Canadian Journal of Philosophy 40 (1):pp. 107-129 (2010)

Jason Kawall
Colgate University
My central thesis is that philosophers considering questions of epistemic value ought to devote greater attention to the enduring nature of beliefs. I begin by arguing that a commonly drawn analogy between beliefs and actions is flawed in important respects, and that a better, more fruitful analogue for belief would be desire, or a similarly enduring state of an agent. With this in hand, I argue that treating beliefs as enduring, constitutive states of agents allows us to capture the importance of accessible, justified, and true beliefs to sustaining personal identity, autonomy, self-control, and authenticity. We thus arrive at a significant value to such beliefs through their crucial role in our personal, practical identities.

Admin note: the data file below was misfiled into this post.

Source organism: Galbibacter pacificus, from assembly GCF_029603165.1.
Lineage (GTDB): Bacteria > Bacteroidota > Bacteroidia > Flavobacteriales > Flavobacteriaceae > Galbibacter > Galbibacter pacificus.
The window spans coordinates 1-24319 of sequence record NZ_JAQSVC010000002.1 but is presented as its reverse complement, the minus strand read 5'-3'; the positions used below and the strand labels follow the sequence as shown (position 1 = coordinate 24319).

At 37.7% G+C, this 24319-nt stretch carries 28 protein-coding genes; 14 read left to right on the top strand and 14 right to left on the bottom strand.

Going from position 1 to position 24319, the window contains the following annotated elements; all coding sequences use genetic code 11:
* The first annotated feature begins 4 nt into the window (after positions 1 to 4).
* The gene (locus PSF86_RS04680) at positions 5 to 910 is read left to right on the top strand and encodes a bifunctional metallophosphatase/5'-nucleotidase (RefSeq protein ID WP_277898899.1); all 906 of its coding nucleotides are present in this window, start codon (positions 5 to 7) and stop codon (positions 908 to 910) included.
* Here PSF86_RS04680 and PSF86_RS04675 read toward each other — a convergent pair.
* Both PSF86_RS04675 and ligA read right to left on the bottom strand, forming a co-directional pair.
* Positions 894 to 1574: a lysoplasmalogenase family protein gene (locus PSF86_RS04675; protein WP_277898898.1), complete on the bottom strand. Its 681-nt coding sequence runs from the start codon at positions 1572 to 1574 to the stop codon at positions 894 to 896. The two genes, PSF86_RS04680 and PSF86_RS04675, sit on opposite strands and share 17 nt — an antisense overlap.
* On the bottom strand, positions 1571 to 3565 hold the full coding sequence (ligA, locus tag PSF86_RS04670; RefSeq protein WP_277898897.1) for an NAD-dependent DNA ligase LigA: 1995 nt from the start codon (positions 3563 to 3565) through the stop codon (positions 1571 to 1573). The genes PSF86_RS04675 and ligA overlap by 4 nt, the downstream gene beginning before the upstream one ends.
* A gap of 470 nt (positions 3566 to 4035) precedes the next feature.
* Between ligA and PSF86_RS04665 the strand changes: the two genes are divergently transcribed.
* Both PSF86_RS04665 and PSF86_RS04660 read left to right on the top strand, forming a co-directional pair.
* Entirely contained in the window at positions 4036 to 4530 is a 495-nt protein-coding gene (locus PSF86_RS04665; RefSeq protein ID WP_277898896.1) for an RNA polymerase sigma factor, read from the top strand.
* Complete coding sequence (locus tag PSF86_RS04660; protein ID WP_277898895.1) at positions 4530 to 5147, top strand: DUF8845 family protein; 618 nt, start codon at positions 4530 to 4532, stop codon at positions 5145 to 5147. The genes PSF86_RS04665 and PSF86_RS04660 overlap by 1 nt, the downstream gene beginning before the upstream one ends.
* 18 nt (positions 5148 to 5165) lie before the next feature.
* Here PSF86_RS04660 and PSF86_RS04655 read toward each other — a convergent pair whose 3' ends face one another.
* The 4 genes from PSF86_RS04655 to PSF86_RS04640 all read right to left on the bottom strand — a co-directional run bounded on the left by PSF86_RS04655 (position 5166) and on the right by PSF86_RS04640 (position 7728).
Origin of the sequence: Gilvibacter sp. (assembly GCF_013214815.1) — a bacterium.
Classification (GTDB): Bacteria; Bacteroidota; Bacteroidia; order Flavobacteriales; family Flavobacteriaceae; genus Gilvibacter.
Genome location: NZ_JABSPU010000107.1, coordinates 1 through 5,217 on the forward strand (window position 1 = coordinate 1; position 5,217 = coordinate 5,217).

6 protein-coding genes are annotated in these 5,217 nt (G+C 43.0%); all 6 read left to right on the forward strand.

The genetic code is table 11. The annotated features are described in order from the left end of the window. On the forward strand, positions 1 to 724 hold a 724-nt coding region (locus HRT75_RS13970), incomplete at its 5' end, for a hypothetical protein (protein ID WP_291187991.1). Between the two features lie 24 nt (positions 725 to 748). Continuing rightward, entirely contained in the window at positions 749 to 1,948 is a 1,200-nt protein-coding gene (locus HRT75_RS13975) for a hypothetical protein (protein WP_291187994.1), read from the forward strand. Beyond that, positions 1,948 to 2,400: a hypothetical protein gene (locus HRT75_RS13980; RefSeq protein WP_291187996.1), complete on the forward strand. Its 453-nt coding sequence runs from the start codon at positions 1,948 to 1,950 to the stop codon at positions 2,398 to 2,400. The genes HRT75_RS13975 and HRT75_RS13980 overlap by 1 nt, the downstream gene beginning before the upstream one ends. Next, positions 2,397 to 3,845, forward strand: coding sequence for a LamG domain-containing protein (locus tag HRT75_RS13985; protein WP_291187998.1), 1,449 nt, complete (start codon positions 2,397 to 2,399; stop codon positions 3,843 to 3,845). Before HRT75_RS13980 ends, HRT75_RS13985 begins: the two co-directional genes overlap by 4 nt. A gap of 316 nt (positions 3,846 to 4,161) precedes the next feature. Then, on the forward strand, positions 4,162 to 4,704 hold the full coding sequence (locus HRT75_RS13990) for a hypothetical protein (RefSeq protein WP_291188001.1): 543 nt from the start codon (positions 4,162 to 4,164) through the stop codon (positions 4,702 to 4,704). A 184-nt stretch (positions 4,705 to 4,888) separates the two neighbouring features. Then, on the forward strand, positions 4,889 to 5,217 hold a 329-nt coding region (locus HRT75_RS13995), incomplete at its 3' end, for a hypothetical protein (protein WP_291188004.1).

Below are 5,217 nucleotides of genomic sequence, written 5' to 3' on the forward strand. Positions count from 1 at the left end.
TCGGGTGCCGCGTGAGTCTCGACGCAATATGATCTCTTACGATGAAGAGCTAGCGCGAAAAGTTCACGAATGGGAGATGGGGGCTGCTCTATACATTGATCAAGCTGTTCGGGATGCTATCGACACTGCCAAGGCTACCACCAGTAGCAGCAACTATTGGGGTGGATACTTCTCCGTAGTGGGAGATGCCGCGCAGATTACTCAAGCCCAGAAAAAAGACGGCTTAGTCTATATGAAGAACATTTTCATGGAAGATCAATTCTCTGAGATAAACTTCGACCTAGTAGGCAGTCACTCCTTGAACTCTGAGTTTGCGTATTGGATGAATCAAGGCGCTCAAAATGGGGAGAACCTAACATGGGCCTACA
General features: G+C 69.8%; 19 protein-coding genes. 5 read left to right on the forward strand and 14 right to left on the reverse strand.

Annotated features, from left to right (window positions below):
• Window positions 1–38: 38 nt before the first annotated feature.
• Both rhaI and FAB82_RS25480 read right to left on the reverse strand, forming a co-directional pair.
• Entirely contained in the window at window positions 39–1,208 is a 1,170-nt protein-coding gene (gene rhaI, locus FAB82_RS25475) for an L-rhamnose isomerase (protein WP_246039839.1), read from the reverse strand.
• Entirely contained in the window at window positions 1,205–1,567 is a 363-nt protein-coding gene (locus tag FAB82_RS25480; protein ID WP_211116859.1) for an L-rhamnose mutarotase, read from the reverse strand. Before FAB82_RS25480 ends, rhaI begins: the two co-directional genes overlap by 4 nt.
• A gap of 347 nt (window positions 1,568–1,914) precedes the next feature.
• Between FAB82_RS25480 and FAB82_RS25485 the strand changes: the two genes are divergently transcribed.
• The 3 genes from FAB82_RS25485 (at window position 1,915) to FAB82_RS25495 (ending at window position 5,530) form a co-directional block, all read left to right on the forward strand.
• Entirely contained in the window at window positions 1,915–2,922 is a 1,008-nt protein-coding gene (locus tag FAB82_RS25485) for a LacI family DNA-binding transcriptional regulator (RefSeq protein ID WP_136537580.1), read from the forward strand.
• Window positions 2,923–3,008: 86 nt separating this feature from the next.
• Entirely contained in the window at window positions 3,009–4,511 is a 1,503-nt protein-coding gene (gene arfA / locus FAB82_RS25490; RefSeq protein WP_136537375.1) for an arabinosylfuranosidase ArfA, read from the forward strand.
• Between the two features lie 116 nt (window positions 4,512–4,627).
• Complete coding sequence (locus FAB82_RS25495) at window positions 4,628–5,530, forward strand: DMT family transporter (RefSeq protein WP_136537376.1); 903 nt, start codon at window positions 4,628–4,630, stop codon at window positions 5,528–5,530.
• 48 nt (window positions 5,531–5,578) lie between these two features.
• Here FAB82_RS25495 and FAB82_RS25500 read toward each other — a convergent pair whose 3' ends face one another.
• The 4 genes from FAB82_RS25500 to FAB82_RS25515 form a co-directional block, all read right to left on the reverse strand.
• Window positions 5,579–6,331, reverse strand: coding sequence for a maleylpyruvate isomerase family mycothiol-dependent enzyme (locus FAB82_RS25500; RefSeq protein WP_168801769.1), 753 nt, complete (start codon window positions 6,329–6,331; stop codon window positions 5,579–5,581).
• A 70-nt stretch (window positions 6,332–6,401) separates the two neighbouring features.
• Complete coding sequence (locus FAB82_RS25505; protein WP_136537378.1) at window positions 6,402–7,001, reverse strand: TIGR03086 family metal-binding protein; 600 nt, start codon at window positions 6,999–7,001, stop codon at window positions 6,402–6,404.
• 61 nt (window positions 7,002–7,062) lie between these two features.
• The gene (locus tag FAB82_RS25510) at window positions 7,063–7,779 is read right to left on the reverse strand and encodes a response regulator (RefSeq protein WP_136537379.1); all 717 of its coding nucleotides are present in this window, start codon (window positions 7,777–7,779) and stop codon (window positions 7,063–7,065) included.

Keywords Epistemic Value  Epistemology  Autonomy  Agency  value of knowledge  epistemic virtue  memory
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ISBN(s) 0045-5091
DOI 10.1353/cjp.0.0083
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Knowledge and its Limits.Timothy Williamson - 2000 - Oxford University Press.
Reasons and Persons.Derek Parfit - 1984 - Oxford University Press.
Nicomachean Ethics.H. Aristotle & Rackham - 1968 - Harvard University Press.
The Significance of Free Will.Robert Kane - 1996 - Oxford University Press USA.

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Autonomy and False Beliefs.Suzy Killmister - 2013 - Philosophical Studies 164 (2):513-531.

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